From NATAS via BuzzworthyRadioCast.com
The National Academy of Television Arts & Sciences (NATAS) announced that Russ Morash, the producer and director of the historic, “The French Chef,” with Julia Child and the creator of “This Old House” and many other iconic public television programs will be honored at the 41st Annual Daytime Creative Arts Emmy® Awards with the prestigious Lifetime Achievement Award.
“Fifty-four years of combined programming, 13 Emmy® Awards, and one groundbreaking career later, the father of how-to TV most emphatically deserves a lifetime achievement award,” said Malachy Wienges, Chairman, NATAS. “I am thrilled that Russ has been chosen as this year’s Lifetime Achievement honoree,” said David Michaels, Senior Executive Producer of the Daytime Emmy® Awards. “This is part of our conscious effort to acknowledge the career contribution of those people who work in the Creative Arts. We couldn’t be happier for him and we’re very excited to be presenting this honor at the Daytime Creative Arts Emmy® Award gala surrounded by all his peers!
“When I first moved from New Zealand to the US almost 30 years ago, the Daytime TV shows that caught my attention were created by Russ Morash,” said Brent Stanton, Executive Director, Daytime Emmy® Awards. “His innovation of using specialists in the role of hosts on such shows as “This Old House,” “The Victory Garden” and “The New Yankee Workshop” helped to pave the way for the proliferation of the Lifestyle genres on television and the internet.”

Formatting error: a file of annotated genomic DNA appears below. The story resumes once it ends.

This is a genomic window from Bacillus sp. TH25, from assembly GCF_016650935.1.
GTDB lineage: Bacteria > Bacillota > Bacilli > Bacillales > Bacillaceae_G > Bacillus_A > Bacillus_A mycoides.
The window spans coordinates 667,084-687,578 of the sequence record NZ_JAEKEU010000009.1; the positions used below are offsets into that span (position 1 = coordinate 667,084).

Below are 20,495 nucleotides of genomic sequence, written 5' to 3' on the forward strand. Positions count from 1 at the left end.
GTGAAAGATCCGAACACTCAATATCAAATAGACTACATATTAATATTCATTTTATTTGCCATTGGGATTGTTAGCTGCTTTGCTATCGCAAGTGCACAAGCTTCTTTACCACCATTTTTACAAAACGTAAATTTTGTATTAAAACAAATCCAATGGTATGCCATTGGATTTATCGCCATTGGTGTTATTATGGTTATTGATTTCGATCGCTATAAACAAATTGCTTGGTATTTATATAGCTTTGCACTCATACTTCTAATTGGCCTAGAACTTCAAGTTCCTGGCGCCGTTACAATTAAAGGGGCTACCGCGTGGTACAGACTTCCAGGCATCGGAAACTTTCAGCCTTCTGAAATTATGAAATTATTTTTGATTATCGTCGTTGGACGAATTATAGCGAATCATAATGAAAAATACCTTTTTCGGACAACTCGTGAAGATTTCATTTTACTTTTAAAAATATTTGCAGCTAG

“As a brilliant creator/producer/director, Russ Morash used his personal passion and love for well prepared food, gardening, home improvement/repair and woodworking to develop a whole new genre of television programs,” said Norm Abram, Master Carpenter, This Old House and Host, The New Yankee Workshop. “Russ always wanted to learn more himself, but more importantly he wanted to share knowledge with others. The experts and craftsmen he featured on the shows he created did just 2 that. Generations have been and will continue learning “how to” thanks to Russ who started it all over 50 years ago with Julia Child.”
Russ Morash was fresh out of college when he entered the young world of television in 1957. At the time, his employer, Boston’s WGBH, had been on the air for only two years. He immediately put the theater training he’d received at Boston University to work mounting productions and dealing with talent. He knew talent when he saw it, and when he began working with a “strange woman with this strange accent” named, Julia Child, “The French Chef” — and “how-to television” — were born. Over time, Russ’s personal enthusiasms — cooking, gardening, home repair, woodworking — would become, through his choice of talent, tone, and content, America’s first foray into “reality television.”
In 1975, he dragged two huge studio cameras outside to record the first episode of “Crockett’s Victory Garden” in raised beds set up in the station’s parking lot. Three years later, he convinced his bosses to buy a dilapidated Victorian home so that he could document its rehabilitation under the hammer of Norm Abram and the showmanship of Bob Vila. “This Old House” has been running for 35 years and counting!
Part of Russ’s “mad genius,” according to his Emmy® Award-winning cameraman Dick Holden, was to free the TV-making process from as many technical encumbrances as possible, pushing portable cameras and wireless microphones into new areas. “For electronic field camera use, everything we were used to seeing before changed with those shows,” says Holden, “and most of what we see today began then.”
His remarkable success continued with the launch of “The New Yankee Workshop” in 1989 and “Ask This Old House” in 2002. All of Russ’s programs are all based on a simple and revolutionary idea: authentic information, presently clearly by experts themselves. Often, through sheer force of will, he brought these programs into being. He taught and inspired a generation of TV producers who follow in his footsteps. Ultimately, his legacy is generations of TV viewers who value the expertise, work ethic, and skill of craftsmen and women and who know the true value of a job well done.